The false dichotomy also finds expression in the political and legal systems in Israel and this has a huge impact on the lives of women. ‘Religious’ parties are Orthodox only – and in many cases, male only. (Women’s groups have asked the Supreme Court to declare all-male parties illegal, but they have not yet been successful.) Israel’s billion-shekel budgets for religion go almost exclusively to Orthodox institutions. Paid rabbinical positions go almost exclusively to Orthodox (male) rabbis, and definitions of religious practice even in taxpayer-sponsored events are Orthodox definitions. The treatment of women who wish to pray at the Western Wall with a Torah scroll and prayer shawl – that is, that they may be arrested – is only one consequence of this monopoly. Another consequence is that marriage, divorce and conversion are completely dominated by the ultra-Orthodox, state-backed version of religion. According to Israeli law, a non-Orthodox rabbi who performs a wedding can spend up to two years in jail – jail! – along with the couple that she or he married.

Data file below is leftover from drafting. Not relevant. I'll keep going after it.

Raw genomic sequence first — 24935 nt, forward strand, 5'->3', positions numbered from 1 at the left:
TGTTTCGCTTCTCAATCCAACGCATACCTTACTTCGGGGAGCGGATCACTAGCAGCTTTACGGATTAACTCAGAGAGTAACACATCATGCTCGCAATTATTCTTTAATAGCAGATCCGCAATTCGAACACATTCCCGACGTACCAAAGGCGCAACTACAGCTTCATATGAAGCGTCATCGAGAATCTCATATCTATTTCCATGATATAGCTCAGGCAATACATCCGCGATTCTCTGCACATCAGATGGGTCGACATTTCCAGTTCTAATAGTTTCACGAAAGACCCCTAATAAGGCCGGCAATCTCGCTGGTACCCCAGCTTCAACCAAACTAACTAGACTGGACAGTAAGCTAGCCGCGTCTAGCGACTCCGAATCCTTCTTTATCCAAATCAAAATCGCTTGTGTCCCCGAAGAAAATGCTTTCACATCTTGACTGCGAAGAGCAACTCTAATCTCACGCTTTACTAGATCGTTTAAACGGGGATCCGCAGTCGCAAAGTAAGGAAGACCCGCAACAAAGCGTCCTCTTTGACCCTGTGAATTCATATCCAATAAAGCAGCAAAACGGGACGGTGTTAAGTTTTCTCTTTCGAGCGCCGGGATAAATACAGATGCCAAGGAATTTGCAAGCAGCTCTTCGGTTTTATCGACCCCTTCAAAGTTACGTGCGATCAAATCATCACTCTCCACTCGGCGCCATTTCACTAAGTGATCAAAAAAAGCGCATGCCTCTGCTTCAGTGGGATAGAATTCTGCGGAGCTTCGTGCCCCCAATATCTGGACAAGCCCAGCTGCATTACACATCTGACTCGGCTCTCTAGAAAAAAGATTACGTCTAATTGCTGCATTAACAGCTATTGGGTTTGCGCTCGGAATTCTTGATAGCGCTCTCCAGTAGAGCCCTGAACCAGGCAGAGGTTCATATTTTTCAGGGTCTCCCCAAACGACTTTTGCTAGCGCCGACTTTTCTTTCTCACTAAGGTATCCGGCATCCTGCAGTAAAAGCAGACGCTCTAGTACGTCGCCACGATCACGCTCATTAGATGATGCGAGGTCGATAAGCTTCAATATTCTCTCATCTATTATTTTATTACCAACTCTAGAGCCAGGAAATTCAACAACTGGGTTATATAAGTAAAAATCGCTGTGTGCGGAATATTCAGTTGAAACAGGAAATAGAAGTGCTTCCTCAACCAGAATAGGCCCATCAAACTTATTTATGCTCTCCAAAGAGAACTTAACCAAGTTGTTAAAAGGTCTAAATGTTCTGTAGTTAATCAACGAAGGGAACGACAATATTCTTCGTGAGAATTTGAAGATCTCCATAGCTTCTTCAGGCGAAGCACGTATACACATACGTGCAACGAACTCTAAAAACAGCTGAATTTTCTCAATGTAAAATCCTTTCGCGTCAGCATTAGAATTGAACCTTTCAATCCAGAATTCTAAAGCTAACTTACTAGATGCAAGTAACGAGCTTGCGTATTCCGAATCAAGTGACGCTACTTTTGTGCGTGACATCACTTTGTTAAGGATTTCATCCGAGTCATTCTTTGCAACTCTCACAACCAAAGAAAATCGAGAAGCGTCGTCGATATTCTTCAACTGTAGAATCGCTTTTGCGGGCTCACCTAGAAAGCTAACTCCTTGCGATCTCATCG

Moreover, the false dichotomy misshapes consciousness. I was brought up to believe some sensationalist anti-Reform propaganda. I remember how in my Orthodox school days, we had a class in senior year with sessions on topics such as, ‘How you know Christianity is a lie,’ ‘How Biblical criticism is wrong,’ and ‘How Reform and Conservative Judaism are dangerous’. We ate up these classes. They were also a practical induction into the Orthodox rhetorical debating technique; we were given answers before we even knew how to ask questions. I would bet that most of us, teenagers who had lived in Brooklyn most of their lives, had never met a Reform Jew in our short lives. Yet, we knew everything we had to about Reform and Conservative Jews, as well as Christians, feminists, and all the other people who were ‘wrong about everything’.
Feminism is not anathema to Judaism; it is Judaism